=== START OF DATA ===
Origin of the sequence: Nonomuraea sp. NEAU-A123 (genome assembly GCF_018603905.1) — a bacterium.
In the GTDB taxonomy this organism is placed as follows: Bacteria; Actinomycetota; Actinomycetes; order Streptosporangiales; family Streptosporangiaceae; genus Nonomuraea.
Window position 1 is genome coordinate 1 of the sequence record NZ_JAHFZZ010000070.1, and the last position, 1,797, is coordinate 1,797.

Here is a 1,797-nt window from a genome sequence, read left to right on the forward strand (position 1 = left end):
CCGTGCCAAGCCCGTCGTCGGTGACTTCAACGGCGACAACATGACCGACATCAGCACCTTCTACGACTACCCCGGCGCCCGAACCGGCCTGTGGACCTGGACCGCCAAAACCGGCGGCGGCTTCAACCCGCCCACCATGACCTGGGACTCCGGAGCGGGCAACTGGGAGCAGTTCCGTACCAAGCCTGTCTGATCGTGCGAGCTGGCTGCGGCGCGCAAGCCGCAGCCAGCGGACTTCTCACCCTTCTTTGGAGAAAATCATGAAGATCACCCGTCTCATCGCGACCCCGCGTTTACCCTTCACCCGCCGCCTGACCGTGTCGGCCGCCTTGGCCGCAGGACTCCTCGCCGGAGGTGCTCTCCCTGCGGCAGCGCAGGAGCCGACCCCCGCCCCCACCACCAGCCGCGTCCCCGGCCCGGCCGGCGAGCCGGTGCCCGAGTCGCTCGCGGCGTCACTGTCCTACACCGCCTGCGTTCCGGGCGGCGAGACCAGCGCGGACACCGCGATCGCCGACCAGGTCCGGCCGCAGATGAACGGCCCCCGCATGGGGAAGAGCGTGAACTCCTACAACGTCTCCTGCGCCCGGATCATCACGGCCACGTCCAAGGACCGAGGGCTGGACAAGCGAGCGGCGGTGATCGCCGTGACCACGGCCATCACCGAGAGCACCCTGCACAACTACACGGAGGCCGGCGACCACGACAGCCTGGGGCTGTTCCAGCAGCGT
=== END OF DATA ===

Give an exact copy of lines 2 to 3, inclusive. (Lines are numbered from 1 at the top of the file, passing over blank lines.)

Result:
In the GTDB taxonomy this organism is placed as follows: Bacteria; Actinomycetota; Actinomycetes; order Streptosporangiales; family Streptosporangiaceae; genus Nonomuraea.
Window position 1 is genome coordinate 1 of the sequence record NZ_JAHFZZ010000070.1, and the last position, 1,797, is coordinate 1,797.